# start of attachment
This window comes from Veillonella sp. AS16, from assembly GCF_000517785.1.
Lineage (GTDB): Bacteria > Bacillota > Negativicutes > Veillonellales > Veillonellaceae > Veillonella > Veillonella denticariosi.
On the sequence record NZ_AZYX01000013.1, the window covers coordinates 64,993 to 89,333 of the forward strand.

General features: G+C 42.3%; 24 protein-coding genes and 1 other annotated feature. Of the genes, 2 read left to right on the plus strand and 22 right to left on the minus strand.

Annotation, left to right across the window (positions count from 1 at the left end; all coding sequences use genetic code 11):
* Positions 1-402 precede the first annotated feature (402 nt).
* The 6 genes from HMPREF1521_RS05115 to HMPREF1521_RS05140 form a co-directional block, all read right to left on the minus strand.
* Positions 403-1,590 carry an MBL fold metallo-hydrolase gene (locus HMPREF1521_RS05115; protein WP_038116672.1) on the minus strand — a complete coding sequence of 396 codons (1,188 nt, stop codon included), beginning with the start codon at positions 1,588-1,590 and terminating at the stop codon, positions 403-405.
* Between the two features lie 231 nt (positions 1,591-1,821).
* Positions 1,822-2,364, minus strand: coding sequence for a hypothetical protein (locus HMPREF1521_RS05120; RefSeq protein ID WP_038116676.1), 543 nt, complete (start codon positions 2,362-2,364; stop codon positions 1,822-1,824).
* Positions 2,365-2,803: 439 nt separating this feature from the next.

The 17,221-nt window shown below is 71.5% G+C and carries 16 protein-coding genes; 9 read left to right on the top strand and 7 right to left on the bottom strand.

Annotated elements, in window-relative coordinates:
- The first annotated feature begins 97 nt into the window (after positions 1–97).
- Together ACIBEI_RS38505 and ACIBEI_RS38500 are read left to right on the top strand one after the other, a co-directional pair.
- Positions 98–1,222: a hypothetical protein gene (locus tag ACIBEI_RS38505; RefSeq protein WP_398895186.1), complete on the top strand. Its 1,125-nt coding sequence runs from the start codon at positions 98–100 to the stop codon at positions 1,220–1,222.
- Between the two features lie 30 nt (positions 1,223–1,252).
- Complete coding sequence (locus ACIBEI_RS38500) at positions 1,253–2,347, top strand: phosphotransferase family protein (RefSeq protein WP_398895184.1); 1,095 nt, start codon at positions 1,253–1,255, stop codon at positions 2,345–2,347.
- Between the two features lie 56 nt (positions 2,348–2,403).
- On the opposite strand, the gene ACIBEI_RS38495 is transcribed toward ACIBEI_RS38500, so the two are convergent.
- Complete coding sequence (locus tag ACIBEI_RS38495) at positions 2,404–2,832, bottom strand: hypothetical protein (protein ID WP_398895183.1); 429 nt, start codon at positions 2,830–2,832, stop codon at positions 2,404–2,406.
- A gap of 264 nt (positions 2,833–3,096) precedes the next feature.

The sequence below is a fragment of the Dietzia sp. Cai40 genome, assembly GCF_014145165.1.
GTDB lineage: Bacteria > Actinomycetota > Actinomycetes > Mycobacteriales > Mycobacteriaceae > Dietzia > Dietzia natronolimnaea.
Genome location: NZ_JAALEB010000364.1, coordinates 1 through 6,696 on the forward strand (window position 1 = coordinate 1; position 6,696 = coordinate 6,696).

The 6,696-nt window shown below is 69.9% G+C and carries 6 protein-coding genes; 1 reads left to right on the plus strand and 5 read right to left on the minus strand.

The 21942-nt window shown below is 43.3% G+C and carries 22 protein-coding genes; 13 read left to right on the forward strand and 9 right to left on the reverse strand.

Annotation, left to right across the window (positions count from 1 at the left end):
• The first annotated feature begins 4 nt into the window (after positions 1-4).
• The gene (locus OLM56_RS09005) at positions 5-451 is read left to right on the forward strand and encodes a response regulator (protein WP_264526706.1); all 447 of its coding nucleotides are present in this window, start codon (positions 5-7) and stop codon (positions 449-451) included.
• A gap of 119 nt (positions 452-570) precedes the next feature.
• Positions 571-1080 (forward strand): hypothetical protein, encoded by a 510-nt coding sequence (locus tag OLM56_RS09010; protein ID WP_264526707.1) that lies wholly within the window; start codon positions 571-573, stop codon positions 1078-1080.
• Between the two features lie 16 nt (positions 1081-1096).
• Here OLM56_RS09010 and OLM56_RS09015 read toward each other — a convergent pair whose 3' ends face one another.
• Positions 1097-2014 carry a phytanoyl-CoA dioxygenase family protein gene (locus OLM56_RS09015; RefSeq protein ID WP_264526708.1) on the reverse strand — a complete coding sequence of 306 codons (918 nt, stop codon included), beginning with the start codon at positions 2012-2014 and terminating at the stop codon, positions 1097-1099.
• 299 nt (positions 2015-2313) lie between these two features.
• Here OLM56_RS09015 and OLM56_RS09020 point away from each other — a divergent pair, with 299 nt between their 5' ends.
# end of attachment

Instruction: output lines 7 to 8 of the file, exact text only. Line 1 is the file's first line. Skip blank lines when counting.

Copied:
* The 6 genes from HMPREF1521_RS05115 to HMPREF1521_RS05140 form a co-directional block, all read right to left on the minus strand.
* Positions 403-1,590 carry an MBL fold metallo-hydrolase gene (locus HMPREF1521_RS05115; protein WP_038116672.1) on the minus strand — a complete coding sequence of 396 codons (1,188 nt, stop codon included), beginning with the start codon at positions 1,588-1,590 and terminating at the stop codon, positions 403-405.